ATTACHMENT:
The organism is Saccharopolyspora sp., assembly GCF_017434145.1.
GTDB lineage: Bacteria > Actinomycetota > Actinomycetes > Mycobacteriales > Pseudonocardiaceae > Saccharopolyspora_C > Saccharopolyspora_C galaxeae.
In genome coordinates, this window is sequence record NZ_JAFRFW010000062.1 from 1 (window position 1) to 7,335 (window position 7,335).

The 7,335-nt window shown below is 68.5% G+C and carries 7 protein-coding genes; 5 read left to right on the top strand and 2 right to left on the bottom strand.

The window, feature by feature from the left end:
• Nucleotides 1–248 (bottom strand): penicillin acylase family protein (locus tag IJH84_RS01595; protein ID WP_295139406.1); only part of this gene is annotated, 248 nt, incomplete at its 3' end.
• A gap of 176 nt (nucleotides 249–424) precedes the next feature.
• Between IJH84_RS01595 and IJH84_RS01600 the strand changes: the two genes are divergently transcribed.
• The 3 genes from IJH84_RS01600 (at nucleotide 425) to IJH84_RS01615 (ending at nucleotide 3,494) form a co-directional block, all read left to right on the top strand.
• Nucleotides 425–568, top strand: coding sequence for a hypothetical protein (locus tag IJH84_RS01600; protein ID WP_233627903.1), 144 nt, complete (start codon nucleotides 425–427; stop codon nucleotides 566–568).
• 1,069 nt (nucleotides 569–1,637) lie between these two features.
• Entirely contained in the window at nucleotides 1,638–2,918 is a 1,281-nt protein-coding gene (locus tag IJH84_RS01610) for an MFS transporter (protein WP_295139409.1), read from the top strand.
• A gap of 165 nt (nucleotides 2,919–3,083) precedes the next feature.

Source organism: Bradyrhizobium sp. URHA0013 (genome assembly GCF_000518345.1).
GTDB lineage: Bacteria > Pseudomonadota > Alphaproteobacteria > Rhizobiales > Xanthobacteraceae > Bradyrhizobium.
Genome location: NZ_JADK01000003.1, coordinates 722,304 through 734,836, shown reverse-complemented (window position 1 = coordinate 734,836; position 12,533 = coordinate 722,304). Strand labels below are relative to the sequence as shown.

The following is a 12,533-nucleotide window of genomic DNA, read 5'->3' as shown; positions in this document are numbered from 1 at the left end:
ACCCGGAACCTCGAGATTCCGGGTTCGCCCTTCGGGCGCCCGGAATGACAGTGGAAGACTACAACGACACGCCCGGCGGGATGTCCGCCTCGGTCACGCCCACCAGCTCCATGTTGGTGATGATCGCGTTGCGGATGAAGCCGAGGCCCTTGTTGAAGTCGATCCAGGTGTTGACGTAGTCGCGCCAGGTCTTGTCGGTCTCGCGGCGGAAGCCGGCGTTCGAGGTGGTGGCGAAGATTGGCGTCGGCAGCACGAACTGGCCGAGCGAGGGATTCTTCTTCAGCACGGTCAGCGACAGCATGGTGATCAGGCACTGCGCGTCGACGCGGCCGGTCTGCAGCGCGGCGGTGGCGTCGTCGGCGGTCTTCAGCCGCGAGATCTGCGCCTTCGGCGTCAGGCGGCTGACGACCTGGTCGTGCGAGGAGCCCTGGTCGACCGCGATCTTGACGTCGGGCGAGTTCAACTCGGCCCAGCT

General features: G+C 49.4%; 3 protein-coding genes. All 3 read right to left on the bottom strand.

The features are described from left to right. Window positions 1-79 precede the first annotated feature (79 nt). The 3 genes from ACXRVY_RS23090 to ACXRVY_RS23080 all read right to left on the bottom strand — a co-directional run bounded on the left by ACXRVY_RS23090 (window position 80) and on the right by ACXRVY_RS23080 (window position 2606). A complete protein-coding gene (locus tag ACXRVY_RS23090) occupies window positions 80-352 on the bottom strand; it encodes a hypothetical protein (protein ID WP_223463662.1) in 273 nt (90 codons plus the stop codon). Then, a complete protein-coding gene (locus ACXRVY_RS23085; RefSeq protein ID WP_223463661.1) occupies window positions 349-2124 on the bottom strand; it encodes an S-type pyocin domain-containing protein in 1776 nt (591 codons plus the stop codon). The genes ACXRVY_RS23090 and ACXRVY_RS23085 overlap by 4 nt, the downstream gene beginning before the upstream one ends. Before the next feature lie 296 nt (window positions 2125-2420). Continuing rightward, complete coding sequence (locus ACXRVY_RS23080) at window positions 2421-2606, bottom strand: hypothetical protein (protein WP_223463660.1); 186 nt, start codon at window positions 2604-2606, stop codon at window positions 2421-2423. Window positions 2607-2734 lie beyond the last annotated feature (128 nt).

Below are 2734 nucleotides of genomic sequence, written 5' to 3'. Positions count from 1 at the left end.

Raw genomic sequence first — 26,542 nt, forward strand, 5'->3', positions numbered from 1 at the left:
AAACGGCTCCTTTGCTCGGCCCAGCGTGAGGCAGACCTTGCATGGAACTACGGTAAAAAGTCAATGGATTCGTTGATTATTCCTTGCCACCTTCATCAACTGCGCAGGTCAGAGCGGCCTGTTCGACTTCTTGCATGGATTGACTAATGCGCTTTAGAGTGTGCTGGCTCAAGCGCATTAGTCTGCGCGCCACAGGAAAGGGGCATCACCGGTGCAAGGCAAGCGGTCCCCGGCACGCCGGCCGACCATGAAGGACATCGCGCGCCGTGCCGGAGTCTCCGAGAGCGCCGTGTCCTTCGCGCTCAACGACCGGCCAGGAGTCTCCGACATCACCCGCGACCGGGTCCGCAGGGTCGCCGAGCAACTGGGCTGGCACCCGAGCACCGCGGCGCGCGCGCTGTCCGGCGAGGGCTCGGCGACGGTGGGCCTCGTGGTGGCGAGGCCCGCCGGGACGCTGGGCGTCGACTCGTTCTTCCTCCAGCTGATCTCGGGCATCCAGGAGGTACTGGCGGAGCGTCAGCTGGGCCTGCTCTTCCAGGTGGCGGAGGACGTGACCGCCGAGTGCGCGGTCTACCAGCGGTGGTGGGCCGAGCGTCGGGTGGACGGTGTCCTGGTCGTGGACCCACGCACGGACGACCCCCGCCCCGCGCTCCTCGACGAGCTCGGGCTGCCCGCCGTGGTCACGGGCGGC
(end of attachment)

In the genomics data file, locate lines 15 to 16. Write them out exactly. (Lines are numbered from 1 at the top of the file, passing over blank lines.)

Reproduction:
GTDB lineage: Bacteria > Pseudomonadota > Alphaproteobacteria > Rhizobiales > Xanthobacteraceae > Bradyrhizobium.
Genome location: NZ_JADK01000003.1, coordinates 722,304 through 734,836, shown reverse-complemented (window position 1 = coordinate 734,836; position 12,533 = coordinate 722,304). Strand labels below are relative to the sequence as shown.